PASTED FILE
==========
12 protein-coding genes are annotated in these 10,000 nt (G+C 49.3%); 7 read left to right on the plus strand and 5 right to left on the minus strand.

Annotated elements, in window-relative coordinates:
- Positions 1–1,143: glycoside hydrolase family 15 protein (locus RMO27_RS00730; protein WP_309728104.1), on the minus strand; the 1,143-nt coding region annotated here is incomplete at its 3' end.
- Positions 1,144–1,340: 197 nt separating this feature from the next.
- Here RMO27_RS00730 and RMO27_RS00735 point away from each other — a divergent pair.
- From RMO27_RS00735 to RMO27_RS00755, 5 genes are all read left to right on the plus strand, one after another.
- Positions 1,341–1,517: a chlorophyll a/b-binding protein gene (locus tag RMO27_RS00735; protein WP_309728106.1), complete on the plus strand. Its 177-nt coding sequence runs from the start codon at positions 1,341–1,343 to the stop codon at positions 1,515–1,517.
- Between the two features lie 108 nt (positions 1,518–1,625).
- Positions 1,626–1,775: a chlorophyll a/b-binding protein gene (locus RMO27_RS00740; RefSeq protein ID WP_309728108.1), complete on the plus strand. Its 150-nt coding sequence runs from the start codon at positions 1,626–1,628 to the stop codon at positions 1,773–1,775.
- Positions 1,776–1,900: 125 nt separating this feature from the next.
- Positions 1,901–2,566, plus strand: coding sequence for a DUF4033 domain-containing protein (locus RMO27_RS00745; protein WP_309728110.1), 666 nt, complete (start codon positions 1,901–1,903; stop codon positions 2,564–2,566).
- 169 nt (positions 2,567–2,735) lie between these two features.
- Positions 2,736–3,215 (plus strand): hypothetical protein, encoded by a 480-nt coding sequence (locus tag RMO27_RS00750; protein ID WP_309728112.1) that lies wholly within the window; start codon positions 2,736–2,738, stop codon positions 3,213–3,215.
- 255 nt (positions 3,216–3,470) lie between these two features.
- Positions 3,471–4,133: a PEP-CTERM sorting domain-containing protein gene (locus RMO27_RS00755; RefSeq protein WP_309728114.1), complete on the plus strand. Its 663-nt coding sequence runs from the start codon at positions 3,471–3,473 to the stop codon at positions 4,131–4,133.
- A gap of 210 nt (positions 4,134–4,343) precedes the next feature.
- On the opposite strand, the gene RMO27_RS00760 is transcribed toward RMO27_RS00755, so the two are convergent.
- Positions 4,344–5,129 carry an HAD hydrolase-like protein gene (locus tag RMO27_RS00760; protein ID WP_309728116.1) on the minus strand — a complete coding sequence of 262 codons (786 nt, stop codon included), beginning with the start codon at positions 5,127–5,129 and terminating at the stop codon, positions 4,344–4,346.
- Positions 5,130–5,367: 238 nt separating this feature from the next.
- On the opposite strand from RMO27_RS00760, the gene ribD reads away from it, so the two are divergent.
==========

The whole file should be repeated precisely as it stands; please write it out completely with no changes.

12 protein-coding genes are annotated in these 10,000 nt (G+C 49.3%); 7 read left to right on the plus strand and 5 right to left on the minus strand.

Annotated elements, in window-relative coordinates:
- Positions 1–1,143: glycoside hydrolase family 15 protein (locus RMO27_RS00730; protein WP_309728104.1), on the minus strand; the 1,143-nt coding region annotated here is incomplete at its 3' end.
- Positions 1,144–1,340: 197 nt separating this feature from the next.
- Here RMO27_RS00730 and RMO27_RS00735 point away from each other — a divergent pair.
- From RMO27_RS00735 to RMO27_RS00755, 5 genes are all read left to right on the plus strand, one after another.
- Positions 1,341–1,517: a chlorophyll a/b-binding protein gene (locus tag RMO27_RS00735; protein WP_309728106.1), complete on the plus strand. Its 177-nt coding sequence runs from the start codon at positions 1,341–1,343 to the stop codon at positions 1,515–1,517.
- Between the two features lie 108 nt (positions 1,518–1,625).
- Positions 1,626–1,775: a chlorophyll a/b-binding protein gene (locus RMO27_RS00740; RefSeq protein ID WP_309728108.1), complete on the plus strand. Its 150-nt coding sequence runs from the start codon at positions 1,626–1,628 to the stop codon at positions 1,773–1,775.
- Positions 1,776–1,900: 125 nt separating this feature from the next.
- Positions 1,901–2,566, plus strand: coding sequence for a DUF4033 domain-containing protein (locus RMO27_RS00745; protein WP_309728110.1), 666 nt, complete (start codon positions 1,901–1,903; stop codon positions 2,564–2,566).
- 169 nt (positions 2,567–2,735) lie between these two features.
- Positions 2,736–3,215 (plus strand): hypothetical protein, encoded by a 480-nt coding sequence (locus tag RMO27_RS00750; protein ID WP_309728112.1) that lies wholly within the window; start codon positions 2,736–2,738, stop codon positions 3,213–3,215.
- 255 nt (positions 3,216–3,470) lie between these two features.
- Positions 3,471–4,133: a PEP-CTERM sorting domain-containing protein gene (locus RMO27_RS00755; RefSeq protein WP_309728114.1), complete on the plus strand. Its 663-nt coding sequence runs from the start codon at positions 3,471–3,473 to the stop codon at positions 4,131–4,133.
- A gap of 210 nt (positions 4,134–4,343) precedes the next feature.
- On the opposite strand, the gene RMO27_RS00760 is transcribed toward RMO27_RS00755, so the two are convergent.
- Positions 4,344–5,129 carry an HAD hydrolase-like protein gene (locus tag RMO27_RS00760; protein ID WP_309728116.1) on the minus strand — a complete coding sequence of 262 codons (786 nt, stop codon included), beginning with the start codon at positions 5,127–5,129 and terminating at the stop codon, positions 4,344–4,346.
- Positions 5,130–5,367: 238 nt separating this feature from the next.
- On the opposite strand from RMO27_RS00760, the gene ribD reads away from it, so the two are divergent.